Where were we? Ah, that’s right. Our current field of view is about 1.6 kilometers across. Now let’s expand that by another factor of 100. Now we see a patch of land about 160 km across. (Easy enough conversion? To expand by 100, just move the decimal point over two digits. Why? Because there’s two zeros.) From this far above, we definitely can’t see you, sitting on that bench in the park. What we can see are some of Earth’s natural features. We’re getting more realistic, now.
Let’s pull back again. This time, expanding our view by a factor of 100 shows the entire globe. And it’s quite a sight, isn’t it?
To us little people, our planet alone seems huge. And yet, it’s not an insurmountable distance. Cross-continental travel once took months or even years; now we can fly across our oceans and land masses in planes. We can drive at extraordinary speeds down freeways. And we’ve gotten much farther than our own planetary surface. We’ve launched rockets and shuttles and landers and satellites and probes…oh, you name it, it’s out there. The one thing we have yet to achieve is the assembly and launch of a starship. (Okay, well, maybe that’s a bit far in the future…but it doesn’t hurt to wonder!)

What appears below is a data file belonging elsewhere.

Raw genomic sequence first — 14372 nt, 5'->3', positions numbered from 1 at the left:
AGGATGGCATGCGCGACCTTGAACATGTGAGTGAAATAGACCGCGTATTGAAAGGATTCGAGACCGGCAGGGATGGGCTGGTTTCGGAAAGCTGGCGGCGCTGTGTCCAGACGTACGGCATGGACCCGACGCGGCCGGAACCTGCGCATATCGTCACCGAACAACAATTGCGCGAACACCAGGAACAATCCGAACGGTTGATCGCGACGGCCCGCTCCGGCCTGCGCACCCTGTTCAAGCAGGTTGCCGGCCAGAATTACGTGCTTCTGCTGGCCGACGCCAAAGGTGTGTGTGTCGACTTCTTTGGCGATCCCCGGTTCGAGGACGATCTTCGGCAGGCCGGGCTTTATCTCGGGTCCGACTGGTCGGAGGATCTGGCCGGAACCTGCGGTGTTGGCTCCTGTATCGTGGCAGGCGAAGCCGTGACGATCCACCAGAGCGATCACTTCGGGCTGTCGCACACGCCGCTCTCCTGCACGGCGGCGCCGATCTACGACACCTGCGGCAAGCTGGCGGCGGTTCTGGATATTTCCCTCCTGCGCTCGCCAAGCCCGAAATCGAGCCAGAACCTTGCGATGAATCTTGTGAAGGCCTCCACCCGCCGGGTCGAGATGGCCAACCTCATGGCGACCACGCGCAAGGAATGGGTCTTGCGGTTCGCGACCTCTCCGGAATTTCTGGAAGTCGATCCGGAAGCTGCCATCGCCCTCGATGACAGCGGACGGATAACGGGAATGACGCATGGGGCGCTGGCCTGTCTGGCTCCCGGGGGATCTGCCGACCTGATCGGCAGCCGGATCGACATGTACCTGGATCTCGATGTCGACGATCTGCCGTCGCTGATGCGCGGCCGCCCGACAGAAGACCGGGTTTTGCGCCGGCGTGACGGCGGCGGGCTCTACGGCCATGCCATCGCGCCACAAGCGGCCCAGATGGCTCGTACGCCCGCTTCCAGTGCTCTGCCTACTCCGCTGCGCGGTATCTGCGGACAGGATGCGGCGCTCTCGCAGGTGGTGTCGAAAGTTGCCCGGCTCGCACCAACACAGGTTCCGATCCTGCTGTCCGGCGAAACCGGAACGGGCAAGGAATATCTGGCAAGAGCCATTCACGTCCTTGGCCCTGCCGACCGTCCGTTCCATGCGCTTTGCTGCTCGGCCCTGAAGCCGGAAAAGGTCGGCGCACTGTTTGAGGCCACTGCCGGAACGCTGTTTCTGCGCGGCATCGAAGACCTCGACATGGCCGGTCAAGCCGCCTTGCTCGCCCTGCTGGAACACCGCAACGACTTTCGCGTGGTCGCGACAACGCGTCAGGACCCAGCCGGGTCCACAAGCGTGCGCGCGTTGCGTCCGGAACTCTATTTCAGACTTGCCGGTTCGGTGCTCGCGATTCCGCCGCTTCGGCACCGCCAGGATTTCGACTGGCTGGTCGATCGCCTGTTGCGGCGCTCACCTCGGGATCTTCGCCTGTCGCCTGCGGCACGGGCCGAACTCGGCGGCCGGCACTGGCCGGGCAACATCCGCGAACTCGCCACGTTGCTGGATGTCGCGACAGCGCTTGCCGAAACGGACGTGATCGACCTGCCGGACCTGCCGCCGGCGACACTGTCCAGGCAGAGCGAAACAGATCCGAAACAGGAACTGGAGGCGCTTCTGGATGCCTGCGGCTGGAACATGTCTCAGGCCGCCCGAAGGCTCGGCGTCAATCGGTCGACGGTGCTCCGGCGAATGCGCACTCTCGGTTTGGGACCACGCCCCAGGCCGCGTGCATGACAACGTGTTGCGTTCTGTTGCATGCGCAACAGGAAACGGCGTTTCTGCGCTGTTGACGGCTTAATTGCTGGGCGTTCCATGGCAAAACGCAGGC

That brings me to our next field of view: the moon’s orbit around the Earth. We have pulled back by another factor of 100. Actually, this image really isn’t to scale with that expansion—the textbook does a much better job of demonstrating the actual distances at work here—but come on, work with me. I’m literally grabbing these off the Internet.
Another thing I’d like to point out here is that while the sizes of the Earth and moon are to scale, their sizes relative to the moon’s orbit are not. Were the Earth seen from the right distance to make it appear that size, the moon would orbit much farther out. But…again, work with me here.
My point is, well…we are really really small. As you will see in the next expansion by a factor of 100.
Okay, so…ignoring the weird numbers and angles in here, the line between the Earth and the sun is a distance known as 1 astronomical unit, or 1 AU, which equates to 93 million miles (or 1.5 x 108 km). And this is pretty much the smallest, most basic unit of astronomy, like centimeters down on tiny little Earth. We literally can’t even see the continents. In fact, Earth is drawn too large here to be realistic, considering the size of the orbits! The universe is huge.